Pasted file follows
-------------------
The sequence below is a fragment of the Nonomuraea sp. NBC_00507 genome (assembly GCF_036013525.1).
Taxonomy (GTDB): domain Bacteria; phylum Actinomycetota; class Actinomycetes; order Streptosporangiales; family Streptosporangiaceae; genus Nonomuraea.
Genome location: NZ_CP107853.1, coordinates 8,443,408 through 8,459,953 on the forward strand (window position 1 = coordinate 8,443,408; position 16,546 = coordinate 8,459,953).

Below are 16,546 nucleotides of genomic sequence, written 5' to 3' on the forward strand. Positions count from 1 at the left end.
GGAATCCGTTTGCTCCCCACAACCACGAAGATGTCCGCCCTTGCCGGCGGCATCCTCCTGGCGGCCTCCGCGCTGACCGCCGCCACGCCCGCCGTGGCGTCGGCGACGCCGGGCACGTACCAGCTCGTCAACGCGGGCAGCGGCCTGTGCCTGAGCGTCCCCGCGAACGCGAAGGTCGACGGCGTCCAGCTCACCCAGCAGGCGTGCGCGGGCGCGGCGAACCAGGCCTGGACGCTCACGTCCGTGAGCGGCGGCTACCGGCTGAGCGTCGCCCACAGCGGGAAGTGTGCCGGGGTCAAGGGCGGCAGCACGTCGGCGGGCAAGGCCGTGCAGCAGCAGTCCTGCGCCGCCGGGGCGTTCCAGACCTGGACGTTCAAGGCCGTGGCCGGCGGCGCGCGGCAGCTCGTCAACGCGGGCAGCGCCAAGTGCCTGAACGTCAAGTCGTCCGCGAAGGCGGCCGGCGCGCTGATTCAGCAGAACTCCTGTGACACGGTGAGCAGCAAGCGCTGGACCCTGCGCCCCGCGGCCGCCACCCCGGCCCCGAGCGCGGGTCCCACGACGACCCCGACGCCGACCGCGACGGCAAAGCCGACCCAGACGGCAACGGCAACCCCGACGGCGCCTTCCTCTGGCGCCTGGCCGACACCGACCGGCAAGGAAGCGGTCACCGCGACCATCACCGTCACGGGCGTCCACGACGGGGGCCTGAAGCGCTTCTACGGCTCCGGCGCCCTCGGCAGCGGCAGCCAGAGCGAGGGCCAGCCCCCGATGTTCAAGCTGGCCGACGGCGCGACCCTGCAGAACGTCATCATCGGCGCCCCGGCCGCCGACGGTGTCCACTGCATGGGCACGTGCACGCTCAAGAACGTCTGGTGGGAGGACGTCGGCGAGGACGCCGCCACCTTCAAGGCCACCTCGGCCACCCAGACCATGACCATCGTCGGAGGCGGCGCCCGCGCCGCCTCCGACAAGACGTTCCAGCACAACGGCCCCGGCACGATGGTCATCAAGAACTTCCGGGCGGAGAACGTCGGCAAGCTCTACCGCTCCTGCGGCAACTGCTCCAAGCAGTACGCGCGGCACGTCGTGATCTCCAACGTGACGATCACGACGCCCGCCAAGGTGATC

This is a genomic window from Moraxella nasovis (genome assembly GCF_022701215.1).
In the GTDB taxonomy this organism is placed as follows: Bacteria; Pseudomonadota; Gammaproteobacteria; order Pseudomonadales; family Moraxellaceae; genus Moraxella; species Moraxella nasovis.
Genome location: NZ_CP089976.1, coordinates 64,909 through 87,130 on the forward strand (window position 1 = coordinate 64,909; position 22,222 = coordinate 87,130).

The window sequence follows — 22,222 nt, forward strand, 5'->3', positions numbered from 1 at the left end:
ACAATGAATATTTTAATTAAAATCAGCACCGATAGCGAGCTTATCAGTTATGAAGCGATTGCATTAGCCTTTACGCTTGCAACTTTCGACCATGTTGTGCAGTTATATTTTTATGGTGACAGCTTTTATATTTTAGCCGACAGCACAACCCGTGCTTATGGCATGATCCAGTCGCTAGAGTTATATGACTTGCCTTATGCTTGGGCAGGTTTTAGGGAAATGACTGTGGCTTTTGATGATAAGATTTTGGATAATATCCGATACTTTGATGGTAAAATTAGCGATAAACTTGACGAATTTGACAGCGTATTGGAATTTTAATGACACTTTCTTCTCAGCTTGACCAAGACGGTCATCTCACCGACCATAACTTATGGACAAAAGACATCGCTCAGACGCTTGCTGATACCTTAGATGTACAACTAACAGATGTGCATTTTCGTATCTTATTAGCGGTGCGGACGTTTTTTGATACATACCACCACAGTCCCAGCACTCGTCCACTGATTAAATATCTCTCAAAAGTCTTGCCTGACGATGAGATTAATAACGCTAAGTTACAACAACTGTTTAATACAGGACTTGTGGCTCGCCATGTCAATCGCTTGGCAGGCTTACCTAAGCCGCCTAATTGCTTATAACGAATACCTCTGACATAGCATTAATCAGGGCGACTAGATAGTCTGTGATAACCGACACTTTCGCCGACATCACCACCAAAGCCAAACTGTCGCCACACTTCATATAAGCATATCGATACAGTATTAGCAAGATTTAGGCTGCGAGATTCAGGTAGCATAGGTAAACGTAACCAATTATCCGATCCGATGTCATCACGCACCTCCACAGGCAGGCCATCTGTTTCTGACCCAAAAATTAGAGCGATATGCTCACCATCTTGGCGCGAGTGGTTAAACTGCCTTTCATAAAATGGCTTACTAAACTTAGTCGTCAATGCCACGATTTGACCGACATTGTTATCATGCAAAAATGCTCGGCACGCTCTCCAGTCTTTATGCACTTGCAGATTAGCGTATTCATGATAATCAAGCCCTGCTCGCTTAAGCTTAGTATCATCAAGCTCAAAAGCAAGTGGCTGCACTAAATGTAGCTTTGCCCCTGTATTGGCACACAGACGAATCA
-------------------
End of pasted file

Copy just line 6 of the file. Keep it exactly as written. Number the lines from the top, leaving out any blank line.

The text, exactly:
This is a genomic window from Moraxella nasovis (genome assembly GCF_022701215.1).